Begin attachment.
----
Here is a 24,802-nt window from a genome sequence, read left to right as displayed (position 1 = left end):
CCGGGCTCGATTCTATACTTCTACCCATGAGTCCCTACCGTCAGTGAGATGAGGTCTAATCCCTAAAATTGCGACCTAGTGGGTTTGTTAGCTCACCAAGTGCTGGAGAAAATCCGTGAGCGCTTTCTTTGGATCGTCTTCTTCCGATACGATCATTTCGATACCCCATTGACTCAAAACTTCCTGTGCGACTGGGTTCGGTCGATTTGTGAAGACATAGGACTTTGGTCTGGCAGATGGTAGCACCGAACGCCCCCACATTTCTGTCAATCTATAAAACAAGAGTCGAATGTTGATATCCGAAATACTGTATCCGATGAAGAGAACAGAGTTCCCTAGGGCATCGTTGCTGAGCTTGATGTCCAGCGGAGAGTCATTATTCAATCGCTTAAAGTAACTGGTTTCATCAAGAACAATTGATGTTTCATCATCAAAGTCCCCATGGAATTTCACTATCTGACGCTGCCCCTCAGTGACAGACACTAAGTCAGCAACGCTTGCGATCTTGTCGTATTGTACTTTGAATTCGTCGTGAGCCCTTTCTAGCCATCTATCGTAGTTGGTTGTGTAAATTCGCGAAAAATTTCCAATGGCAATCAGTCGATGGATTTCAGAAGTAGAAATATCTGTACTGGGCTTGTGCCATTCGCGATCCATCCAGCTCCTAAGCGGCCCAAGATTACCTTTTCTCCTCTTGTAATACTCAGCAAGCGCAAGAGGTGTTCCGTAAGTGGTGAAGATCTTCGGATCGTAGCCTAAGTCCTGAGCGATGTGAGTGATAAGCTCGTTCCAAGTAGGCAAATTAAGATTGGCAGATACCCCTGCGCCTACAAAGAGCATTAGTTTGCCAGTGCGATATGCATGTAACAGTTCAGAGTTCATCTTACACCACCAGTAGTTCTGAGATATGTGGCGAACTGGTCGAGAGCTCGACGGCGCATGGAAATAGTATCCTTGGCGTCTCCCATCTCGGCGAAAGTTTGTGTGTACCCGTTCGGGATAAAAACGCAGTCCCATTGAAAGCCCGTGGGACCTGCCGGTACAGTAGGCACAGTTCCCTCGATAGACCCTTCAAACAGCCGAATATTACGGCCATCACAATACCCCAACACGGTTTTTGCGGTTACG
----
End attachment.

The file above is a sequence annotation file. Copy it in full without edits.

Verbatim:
Here is a 24,802-nt window from a genome sequence, read left to right as displayed (position 1 = left end):
CCGGGCTCGATTCTATACTTCTACCCATGAGTCCCTACCGTCAGTGAGATGAGGTCTAATCCCTAAAATTGCGACCTAGTGGGTTTGTTAGCTCACCAAGTGCTGGAGAAAATCCGTGAGCGCTTTCTTTGGATCGTCTTCTTCCGATACGATCATTTCGATACCCCATTGACTCAAAACTTCCTGTGCGACTGGGTTCGGTCGATTTGTGAAGACATAGGACTTTGGTCTGGCAGATGGTAGCACCGAACGCCCCCACATTTCTGTCAATCTATAAAACAAGAGTCGAATGTTGATATCCGAAATACTGTATCCGATGAAGAGAACAGAGTTCCCTAGGGCATCGTTGCTGAGCTTGATGTCCAGCGGAGAGTCATTATTCAATCGCTTAAAGTAACTGGTTTCATCAAGAACAATTGATGTTTCATCATCAAAGTCCCCATGGAATTTCACTATCTGACGCTGCCCCTCAGTGACAGACACTAAGTCAGCAACGCTTGCGATCTTGTCGTATTGTACTTTGAATTCGTCGTGAGCCCTTTCTAGCCATCTATCGTAGTTGGTTGTGTAAATTCGCGAAAAATTTCCAATGGCAATCAGTCGATGGATTTCAGAAGTAGAAATATCTGTACTGGGCTTGTGCCATTCGCGATCCATCCAGCTCCTAAGCGGCCCAAGATTACCTTTTCTCCTCTTGTAATACTCAGCAAGCGCAAGAGGTGTTCCGTAAGTGGTGAAGATCTTCGGATCGTAGCCTAAGTCCTGAGCGATGTGAGTGATAAGCTCGTTCCAAGTAGGCAAATTAAGATTGGCAGATACCCCTGCGCCTACAAAGAGCATTAGTTTGCCAGTGCGATATGCATGTAACAGTTCAGAGTTCATCTTACACCACCAGTAGTTCTGAGATATGTGGCGAACTGGTCGAGAGCTCGACGGCGCATGGAAATAGTATCCTTGGCGTCTCCCATCTCGGCGAAAGTTTGTGTGTACCCGTTCGGGATAAAAACGCAGTCCCATTGAAAGCCCGTGGGACCTGCCGGTACAGTAGGCACAGTTCCCTCGATAGACCCTTCAAACAGCCGAATATTACGGCCATCACAATACCCCAACACGGTTTTTGCGGTTACG